Before you make any decisions about which landing page is converting better, you’ll need to establish your measure of statistical significance.
Statistical significance is the amount of data you need to collect to ensure your test is determining a clear winner between your two landing pages and your results aren’t just due to random chance. As a general rule, you should have a good idea of statistical significance after about 100 conversions or so. Most testing platforms will help you gauge the statistical significance of your tests.
Once you’ve determined a clear winner, you have two options:
- Either do further testing of other page components, or
- Run with the winning page.
The Right Tools for the Job – Testing Platforms
There are several tools you can implement to run your tests, and it’s important to evaluate the features and benefits of each and how those features align with your testing goals. Check out some of the top tools for testing your landing pages.
This is a free tool with code you can use to test different variations of your landing pages. You can even use the Visual editor to create variations of your landing page without changing the code.
Customize your landing page experience for different demographic segments of your customers, and choose which visitors you’d like to include in your A/B test.
Another great thing about Google Optimize is it integrates with other Google tools, such as Analytics, which allows for a more seamless tracking experience and give you more visibility into the overall success of a campaign
Optimizely is another great tool you can use to test both your landing pages and your entire site. Test on any device and any format, including mobile, and use its robust Stats Engine to make your decisions.
Optimizely also uses a visual editor for easy variations, allows complex (and simple) segmentation, and provides you with custom snippets. Custom snippets are pieces of code that ultimately allow your site to run at optimum speeds while you run A/B testing. They also allow you to run multiple tests at once and across multiple properties.
One downside to Optimizely in comparison with Google Optimize is the pricing; there is no free version of this app. The good news? You can use a free trial to compare it to other platforms.
VWO (Visual Website Optimizer)
The major benefit of VWO is that it allows you to create landing pages without using any code. You can then use its reporting functions to make appropriate changes. Everything on VWO is mobile-optimized, and it even has a heat-map function to show you what areas of your landing page attract visitors’ attention.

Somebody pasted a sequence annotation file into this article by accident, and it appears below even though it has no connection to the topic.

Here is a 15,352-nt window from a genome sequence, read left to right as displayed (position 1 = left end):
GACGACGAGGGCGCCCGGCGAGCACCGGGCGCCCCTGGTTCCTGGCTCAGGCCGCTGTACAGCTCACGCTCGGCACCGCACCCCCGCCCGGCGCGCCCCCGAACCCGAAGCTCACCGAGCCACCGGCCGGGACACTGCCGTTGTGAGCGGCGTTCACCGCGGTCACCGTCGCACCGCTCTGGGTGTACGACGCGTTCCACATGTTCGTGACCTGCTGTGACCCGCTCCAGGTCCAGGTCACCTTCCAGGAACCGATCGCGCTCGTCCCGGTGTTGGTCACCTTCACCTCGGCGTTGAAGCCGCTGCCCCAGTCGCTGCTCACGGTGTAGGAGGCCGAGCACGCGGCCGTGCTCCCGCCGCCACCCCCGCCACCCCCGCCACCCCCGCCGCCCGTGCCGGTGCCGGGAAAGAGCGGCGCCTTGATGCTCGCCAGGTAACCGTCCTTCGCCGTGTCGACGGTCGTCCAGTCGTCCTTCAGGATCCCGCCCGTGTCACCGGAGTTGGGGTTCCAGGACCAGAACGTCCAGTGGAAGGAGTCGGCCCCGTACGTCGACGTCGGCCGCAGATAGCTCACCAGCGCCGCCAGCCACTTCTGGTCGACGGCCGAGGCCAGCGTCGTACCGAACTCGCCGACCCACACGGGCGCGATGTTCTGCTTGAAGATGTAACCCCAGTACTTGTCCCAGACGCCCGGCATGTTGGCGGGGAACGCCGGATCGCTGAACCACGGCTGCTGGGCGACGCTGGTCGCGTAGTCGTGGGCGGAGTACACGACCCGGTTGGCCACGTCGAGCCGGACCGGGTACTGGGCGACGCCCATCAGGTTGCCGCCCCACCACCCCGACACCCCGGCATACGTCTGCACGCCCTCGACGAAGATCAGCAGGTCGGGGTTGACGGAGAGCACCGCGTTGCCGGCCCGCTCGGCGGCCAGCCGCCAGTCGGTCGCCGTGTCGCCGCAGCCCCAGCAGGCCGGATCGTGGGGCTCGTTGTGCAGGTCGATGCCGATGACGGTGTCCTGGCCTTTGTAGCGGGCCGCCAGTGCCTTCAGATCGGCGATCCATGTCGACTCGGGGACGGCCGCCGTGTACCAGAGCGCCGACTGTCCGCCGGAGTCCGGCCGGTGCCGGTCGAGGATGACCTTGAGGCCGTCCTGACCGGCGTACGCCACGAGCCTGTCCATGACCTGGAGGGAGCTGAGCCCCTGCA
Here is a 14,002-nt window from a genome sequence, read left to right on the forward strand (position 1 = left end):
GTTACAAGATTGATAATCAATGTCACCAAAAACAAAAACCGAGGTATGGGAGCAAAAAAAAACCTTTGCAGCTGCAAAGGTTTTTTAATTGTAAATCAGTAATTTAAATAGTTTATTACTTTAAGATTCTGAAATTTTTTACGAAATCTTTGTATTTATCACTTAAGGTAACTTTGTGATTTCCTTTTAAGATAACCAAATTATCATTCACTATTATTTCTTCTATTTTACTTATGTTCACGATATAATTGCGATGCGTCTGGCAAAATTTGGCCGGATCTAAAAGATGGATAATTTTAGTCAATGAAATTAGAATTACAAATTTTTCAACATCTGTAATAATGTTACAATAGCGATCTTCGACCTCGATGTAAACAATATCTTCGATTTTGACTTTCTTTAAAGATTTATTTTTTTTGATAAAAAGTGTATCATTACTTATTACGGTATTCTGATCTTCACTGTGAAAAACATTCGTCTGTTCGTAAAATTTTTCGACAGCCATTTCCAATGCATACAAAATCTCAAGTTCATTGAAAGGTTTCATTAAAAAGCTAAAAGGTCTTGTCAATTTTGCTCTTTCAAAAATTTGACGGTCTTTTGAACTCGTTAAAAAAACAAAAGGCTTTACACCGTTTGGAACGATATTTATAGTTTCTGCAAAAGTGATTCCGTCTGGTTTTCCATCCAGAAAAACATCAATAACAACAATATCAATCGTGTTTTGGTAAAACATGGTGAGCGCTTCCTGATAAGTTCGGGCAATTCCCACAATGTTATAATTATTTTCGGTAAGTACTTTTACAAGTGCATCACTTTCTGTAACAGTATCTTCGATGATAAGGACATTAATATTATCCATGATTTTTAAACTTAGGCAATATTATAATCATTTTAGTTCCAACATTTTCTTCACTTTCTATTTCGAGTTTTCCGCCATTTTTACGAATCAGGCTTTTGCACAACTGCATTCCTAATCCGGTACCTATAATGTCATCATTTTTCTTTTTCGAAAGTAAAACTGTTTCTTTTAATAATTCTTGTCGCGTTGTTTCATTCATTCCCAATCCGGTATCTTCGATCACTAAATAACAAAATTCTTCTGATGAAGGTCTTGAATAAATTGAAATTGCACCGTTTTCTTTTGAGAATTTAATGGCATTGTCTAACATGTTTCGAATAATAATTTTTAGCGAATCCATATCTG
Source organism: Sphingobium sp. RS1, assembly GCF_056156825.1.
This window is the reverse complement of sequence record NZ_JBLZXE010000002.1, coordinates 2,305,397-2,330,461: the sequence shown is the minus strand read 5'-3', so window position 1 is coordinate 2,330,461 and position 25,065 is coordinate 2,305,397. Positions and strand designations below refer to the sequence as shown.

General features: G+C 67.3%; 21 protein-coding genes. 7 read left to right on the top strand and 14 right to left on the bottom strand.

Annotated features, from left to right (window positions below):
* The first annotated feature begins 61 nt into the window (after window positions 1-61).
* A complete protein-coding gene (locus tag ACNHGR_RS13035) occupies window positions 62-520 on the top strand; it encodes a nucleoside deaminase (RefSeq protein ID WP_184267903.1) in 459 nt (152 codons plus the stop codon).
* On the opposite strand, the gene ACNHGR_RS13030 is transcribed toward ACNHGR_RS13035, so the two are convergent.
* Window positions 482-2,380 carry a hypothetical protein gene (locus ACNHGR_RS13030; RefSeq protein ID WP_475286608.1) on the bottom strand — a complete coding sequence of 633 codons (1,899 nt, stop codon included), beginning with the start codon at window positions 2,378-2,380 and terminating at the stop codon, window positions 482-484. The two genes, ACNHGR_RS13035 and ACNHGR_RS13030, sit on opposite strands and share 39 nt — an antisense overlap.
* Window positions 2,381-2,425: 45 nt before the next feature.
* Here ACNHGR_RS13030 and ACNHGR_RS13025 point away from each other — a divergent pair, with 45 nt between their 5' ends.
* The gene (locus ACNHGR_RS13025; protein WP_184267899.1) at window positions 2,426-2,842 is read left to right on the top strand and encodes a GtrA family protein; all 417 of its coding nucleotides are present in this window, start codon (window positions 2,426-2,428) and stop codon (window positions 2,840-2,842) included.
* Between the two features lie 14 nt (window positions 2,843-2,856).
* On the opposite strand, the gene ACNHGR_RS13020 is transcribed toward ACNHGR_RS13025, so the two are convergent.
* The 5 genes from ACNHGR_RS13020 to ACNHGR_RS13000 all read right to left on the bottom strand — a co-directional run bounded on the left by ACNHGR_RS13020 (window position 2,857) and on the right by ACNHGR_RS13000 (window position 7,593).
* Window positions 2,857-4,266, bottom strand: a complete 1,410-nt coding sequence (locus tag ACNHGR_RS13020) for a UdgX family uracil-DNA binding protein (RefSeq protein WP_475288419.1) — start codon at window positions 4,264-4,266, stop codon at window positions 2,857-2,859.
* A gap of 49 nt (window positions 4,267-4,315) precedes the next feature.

VWO provides a large list of best practices from experts that are customized by industry, and the company offers 24/7 support.
The ease and functionality of VWO does come at a price, and, again, there’s no free version of the tool.
Optmyzr provides quite a few data features that will give you advanced insight into your campaigns. While less sleek-looking than some of the other tools, this app gets the job done efficiently. The visual design feature offered by Optimizely and VWO is not something you’ll get with Optmyzr.
This tool integrates with Google Analytics but offers less support at the lower tiers than other solutions. The lite version of Optmyzr starts at $208/month.
A/B Testing in Action (Examples)
We pulled some great examples of landing page A/B testing from behave.org, so you can see what it looks like in action.
Testing Two Different CTA Buttons
Culligan suspected their “GET A QUOTE” button would be the more popular CTA because water treatment is expensive, and the word “quote” sounds more personal than “pricing.”
They were right, and the winning landing page lead to a 104% increase in form submissions.
Testing Icon Placement
Comfort Keepers used a digital marketing agency to test whether putting the call icon at the bottom of the landing page would increase phone calls, and it paid off!
The winning landing page is the one with the phone icon both at the top and bottom of the page, increasing phone calls by 74.3%.
Testing Landing Page Image
The Boat Owners Association wanted to test whether a serious-looking captain or a “happy” captain increased sign-ups to their annual membership and on-water towing services.
It turns out the serious-looking captain portrayed authority and increased conversions by 32.8%.
Now It’s Your Turn
Now that you’ve seen the impact testing can have on conversions, it’s time to start testing your landing pages. Even with your knowledge and business expertise, we know getting started can be daunting, so we recommend hiring someone with conversion rate optimization (CRO) experience to help you get your testing off the ground.
Frontier Marketing can help you find the right tools, use them to their full capabilities, and start optimizing your landing pages today. Contact us to learn more about how our experts can help increase your landing page conversions and get the most out of your PPC campaigns.